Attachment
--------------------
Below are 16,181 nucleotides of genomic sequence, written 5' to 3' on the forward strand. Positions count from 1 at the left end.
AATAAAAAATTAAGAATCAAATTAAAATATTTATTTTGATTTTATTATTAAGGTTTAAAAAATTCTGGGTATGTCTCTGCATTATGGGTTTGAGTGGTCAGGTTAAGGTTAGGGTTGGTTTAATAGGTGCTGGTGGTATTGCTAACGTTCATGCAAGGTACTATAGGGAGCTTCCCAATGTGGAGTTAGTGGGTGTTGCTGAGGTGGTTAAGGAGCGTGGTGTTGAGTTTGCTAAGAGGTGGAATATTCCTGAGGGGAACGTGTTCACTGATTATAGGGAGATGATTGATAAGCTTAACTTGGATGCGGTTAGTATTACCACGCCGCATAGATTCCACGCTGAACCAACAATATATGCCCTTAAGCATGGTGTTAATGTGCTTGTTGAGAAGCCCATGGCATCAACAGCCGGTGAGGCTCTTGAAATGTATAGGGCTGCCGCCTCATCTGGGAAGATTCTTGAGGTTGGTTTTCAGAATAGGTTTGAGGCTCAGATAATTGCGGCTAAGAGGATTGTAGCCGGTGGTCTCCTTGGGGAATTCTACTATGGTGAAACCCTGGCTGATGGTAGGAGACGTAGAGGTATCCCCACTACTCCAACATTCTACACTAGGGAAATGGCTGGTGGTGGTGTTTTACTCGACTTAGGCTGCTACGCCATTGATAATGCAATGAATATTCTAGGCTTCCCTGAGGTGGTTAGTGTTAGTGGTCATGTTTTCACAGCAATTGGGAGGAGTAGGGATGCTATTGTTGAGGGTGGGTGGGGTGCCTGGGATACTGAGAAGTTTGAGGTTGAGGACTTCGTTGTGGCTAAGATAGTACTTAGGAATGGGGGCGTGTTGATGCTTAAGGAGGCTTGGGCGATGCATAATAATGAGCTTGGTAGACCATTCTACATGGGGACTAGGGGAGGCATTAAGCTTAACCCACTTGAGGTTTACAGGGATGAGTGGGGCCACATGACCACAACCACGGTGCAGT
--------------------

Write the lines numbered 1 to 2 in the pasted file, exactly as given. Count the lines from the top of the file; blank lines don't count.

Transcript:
Below are 16,181 nucleotides of genomic sequence, written 5' to 3' on the forward strand. Positions count from 1 at the left end.
AATAAAAAATTAAGAATCAAATTAAAATATTTATTTTGATTTTATTATTAAGGTTTAAAAAATTCTGGGTATGTCTCTGCATTATGGGTTTGAGTGGTCAGGTTAAGGTTAGGGTTGGTTTAATAGGTGCTGGTGGTATTGCTAACGTTCATGCAAGGTACTATAGGGAGCTTCCCAATGTGGAGTTAGTGGGTGTTGCTGAGGTGGTTAAGGAGCGTGGTGTTGAGTTTGCTAAGAGGTGGAATATTCCTGAGGGGAACGTGTTCACTGATTATAGGGAGATGATTGATAAGCTTAACTTGGATGCGGTTAGTATTACCACGCCGCATAGATTCCACGCTGAACCAACAATATATGCCCTTAAGCATGGTGTTAATGTGCTTGTTGAGAAGCCCATGGCATCAACAGCCGGTGAGGCTCTTGAAATGTATAGGGCTGCCGCCTCATCTGGGAAGATTCTTGAGGTTGGTTTTCAGAATAGGTTTGAGGCTCAGATAATTGCGGCTAAGAGGATTGTAGCCGGTGGTCTCCTTGGGGAATTCTACTATGGTGAAACCCTGGCTGATGGTAGGAGACGTAGAGGTATCCCCACTACTCCAACATTCTACACTAGGGAAATGGCTGGTGGTGGTGTTTTACTCGACTTAGGCTGCTACGCCATTGATAATGCAATGAATATTCTAGGCTTCCCTGAGGTGGTTAGTGTTAGTGGTCATGTTTTCACAGCAATTGGGAGGAGTAGGGATGCTATTGTTGAGGGTGGGTGGGGTGCCTGGGATACTGAGAAGTTTGAGGTTGAGGACTTCGTTGTGGCTAAGATAGTACTTAGGAATGGGGGCGTGTTGATGCTTAAGGAGGCTTGGGCGATGCATAATAATGAGCTTGGTAGACCATTCTACATGGGGACTAGGGGAGGCATTAAGCTTAACCCACTTGAGGTTTACAGGGATGAGTGGGGCCACATGACCACAACCACGGTGCAGT